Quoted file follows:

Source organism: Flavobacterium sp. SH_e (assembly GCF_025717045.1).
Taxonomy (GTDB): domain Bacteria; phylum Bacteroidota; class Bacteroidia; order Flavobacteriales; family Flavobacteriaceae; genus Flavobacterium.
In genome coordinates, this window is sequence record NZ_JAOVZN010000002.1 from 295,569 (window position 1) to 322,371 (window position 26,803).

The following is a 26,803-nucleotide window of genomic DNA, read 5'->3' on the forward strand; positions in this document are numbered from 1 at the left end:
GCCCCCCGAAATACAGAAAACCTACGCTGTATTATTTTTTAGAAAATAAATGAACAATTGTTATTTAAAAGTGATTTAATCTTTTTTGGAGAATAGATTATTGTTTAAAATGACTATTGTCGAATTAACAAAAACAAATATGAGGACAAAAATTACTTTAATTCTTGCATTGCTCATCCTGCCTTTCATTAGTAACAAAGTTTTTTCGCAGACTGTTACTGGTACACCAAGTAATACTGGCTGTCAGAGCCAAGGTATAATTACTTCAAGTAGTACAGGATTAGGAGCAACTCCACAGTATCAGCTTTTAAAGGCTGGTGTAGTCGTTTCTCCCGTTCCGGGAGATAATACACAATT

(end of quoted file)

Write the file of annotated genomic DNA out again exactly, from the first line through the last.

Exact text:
Source organism: Flavobacterium sp. SH_e (assembly GCF_025717045.1).
Taxonomy (GTDB): domain Bacteria; phylum Bacteroidota; class Bacteroidia; order Flavobacteriales; family Flavobacteriaceae; genus Flavobacterium.
In genome coordinates, this window is sequence record NZ_JAOVZN010000002.1 from 295,569 (window position 1) to 322,371 (window position 26,803).

The following is a 26,803-nucleotide window of genomic DNA, read 5'->3' on the forward strand; positions in this document are numbered from 1 at the left end:
GCCCCCCGAAATACAGAAAACCTACGCTGTATTATTTTTTAGAAAATAAATGAACAATTGTTATTTAAAAGTGATTTAATCTTTTTTGGAGAATAGATTATTGTTTAAAATGACTATTGTCGAATTAACAAAAACAAATATGAGGACAAAAATTACTTTAATTCTTGCATTGCTCATCCTGCCTTTCATTAGTAACAAAGTTTTTTCGCAGACTGTTACTGGTACACCAAGTAATACTGGCTGTCAGAGCCAAGGTATAATTACTTCAAGTAGTACAGGATTAGGAGCAACTCCACAGTATCAGCTTTTAAAGGCTGGTGTAGTCGTTTCTCCCGTTCCGGGAGATAATACACAATT